On August 29, 2013, Plaintiff came into the Aliquippa police station and informed Defendant (then-Assistant Chief) Couch that he had worked from 2:15 p.m. until 11:45 p.m. on August 28, 2013, but that he would not make any statements regarding the fire. The next day Detective Roberts interviewed Plaintiff's wife, Delina D'Arcangelo. She informed him she had had the locks changed on the house at 2023 McLean after she obtained a protection from abuse order against K arolski which required him to move out of the house. She had had new dead bolt locks installed on the front and rear doors. She had moved out of the house in mid-July, 2013 due to the utilities being shut off. When she moved out she gave her keys to the house to her in-laws. Plaintiff lived with his parents and Ms. D'arcangelo thought he would have access to the keys. She had not made any extra copies of the keys to the house while living there due to her fears that an extra key would somehow come into the possession of Plaintiff.

         In their Statement of Undisputed Material Facts, Defendants concede there were multiple keys to the house. (ECF No. 67 at ¶ 30, citing the Amended complaint, ECF No. 43 at p.2). There is no dispute that Plaintiff had a key to the house. He had been seen removing items from the house after Ms. D'Arcangelo moved out of the house.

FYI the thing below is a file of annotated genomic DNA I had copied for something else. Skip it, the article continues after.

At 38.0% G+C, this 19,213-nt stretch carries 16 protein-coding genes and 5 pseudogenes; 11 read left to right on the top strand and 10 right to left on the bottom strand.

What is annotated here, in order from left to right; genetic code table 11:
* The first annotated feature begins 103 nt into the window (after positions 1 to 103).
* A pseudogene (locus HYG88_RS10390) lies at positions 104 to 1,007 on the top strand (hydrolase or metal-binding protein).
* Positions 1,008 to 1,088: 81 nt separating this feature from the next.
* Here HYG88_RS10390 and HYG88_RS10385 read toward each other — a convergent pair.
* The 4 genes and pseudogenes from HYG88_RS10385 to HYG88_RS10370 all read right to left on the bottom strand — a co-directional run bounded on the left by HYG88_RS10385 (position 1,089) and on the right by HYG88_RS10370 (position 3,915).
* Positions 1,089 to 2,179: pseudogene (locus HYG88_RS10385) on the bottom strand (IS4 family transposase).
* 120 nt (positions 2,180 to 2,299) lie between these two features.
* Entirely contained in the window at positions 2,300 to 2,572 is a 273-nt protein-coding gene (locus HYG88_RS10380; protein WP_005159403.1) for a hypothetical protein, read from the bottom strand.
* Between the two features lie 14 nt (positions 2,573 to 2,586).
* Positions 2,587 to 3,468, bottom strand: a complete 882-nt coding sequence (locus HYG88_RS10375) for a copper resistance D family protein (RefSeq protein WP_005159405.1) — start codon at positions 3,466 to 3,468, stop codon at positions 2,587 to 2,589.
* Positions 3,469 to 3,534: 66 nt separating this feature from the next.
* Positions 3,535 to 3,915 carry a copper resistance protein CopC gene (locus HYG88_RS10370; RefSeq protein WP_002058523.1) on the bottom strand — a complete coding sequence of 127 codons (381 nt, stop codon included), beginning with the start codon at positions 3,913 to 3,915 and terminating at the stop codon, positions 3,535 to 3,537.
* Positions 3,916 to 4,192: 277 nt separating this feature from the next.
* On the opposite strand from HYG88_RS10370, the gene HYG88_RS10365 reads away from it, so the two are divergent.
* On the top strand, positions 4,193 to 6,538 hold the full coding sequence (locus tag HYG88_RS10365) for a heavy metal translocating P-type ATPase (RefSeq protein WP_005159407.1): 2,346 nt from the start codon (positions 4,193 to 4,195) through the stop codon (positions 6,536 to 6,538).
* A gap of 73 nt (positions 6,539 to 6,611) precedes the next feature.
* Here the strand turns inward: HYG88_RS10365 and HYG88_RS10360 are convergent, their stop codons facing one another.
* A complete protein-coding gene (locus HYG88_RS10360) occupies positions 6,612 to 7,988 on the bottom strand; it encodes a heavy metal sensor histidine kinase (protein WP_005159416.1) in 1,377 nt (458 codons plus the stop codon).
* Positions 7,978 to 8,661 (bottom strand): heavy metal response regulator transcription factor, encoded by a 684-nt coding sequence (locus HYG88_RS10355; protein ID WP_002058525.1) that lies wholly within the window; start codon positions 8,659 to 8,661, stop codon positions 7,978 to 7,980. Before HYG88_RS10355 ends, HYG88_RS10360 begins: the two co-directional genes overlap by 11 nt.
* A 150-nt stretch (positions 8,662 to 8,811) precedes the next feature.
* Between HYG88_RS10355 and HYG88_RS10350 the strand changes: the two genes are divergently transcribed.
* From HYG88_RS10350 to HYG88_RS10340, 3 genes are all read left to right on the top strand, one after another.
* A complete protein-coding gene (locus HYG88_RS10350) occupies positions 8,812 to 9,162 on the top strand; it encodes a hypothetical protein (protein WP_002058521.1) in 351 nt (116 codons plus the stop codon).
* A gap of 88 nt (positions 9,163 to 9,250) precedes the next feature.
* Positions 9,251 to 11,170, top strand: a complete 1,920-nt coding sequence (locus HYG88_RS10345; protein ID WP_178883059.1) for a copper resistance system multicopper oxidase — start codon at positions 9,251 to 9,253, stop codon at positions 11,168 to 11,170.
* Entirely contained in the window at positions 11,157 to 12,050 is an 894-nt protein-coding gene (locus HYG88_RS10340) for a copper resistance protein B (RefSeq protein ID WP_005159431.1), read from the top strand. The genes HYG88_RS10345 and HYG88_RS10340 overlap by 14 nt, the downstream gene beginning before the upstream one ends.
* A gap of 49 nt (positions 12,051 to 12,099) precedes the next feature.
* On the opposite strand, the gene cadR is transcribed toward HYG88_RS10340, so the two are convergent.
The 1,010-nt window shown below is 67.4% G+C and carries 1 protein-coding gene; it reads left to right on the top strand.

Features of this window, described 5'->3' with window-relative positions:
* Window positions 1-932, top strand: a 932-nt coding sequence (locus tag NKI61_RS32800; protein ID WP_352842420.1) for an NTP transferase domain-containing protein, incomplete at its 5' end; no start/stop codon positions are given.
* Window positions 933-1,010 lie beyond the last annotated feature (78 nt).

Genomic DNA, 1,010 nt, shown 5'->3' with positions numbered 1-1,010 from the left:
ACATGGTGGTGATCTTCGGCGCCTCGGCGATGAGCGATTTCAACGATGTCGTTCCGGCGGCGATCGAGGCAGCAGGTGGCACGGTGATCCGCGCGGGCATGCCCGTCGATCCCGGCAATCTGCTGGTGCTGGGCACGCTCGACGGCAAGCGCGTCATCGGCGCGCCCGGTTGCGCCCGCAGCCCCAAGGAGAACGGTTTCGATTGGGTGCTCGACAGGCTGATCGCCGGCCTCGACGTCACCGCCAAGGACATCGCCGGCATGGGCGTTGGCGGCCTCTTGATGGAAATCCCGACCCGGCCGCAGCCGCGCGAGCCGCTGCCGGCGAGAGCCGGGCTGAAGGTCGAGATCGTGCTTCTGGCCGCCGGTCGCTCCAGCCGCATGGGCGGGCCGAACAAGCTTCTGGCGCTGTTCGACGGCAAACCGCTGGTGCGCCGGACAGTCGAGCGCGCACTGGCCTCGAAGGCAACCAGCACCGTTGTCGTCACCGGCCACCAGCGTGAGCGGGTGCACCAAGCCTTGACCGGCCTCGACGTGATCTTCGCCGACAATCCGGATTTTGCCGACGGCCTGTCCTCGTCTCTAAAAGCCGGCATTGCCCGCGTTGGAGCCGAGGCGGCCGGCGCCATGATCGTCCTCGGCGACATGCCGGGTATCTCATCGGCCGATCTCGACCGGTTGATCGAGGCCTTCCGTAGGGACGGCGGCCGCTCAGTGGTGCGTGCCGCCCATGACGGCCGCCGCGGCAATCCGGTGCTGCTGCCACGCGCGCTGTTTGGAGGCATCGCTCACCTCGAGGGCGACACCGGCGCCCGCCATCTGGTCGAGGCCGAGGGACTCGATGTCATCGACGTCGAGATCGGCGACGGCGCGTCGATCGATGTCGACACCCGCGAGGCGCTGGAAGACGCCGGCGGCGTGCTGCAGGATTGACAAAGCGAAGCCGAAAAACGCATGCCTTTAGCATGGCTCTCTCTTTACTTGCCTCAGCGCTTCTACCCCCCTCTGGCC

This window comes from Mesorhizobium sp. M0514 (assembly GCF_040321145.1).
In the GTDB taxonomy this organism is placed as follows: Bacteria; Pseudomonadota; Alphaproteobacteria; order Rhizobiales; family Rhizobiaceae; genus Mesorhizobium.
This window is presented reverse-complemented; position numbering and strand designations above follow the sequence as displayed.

Through Beaver County Real Estate records and a mortgage settlement agreement provided to Roberts by Ms. D'Arcangelo, Roberts learned that the sole owner of the house at 2023 McLean Street was Plaintiff. Roberts also confirmed that the electricity at the house had been shut off prior to the fire due to non-payment. Furthermore, Roberts learned Plaintiff was behind in his mortgage payments; Chase Bank was in the process of taking action against him. Ms. D'Arcangelo told Roberts that while living at 2023 McLean she had received several letters from Chase Bank addressed to Plaintiff sent by certified mail. Roberts searched court records and learned that civil actions had been filed at the magistrate level for unpaid debts, suggesting that Plaintiff was having financial difficulties.

         On August 31, 2013, Roberts was contacted by James Thomas of Travelers Insurance Company, which insured the property, advising it was conducting an "origin and cause" investigation. Travelers further advised Roberts Plaintiff had made a claim for the fire loss. On September 17, 2013 Roberts spoke with James Thomas, investigator for Travelers Insurance. He informed Roberts that Plaintiff provided an alibi that he was at the Rivers Casino and that M s . D'Arcangelo was also listed as an insured on their policy.

         According to the Affidavit, after speaking with the Travelers Investigator, Roberts spoke with Ms. D'Arcangelo to inquire why she had not told him she was also listed on the insurance policy. She informed Roberts that she did not know that she was on the policy until Travelers contacted her about the claim. She learned this information after her last conversation with Roberts. According to Plaintiff, he had told the police that his wife was not listed on the policy; he had owned the house prior to their marriage.

         Plaintiff's attorney James Villanova advised that his client would not provide a statement and that surveillance videotapes would show Plaintiff was at the Rivers Casino at the time relevant to the fire. Roberts contacted the Rivers Casino to determine whether their records would provide an alibi for Plaintiff. Rivers Casino explained that through Plaintiff's Player's Club Card and their video surveillance they were able to establish that he arrived at the Casino at 1:48 a.m. on August 29, 2013, played one machine, and then left the Casino at 2:08 a.m., twenty ...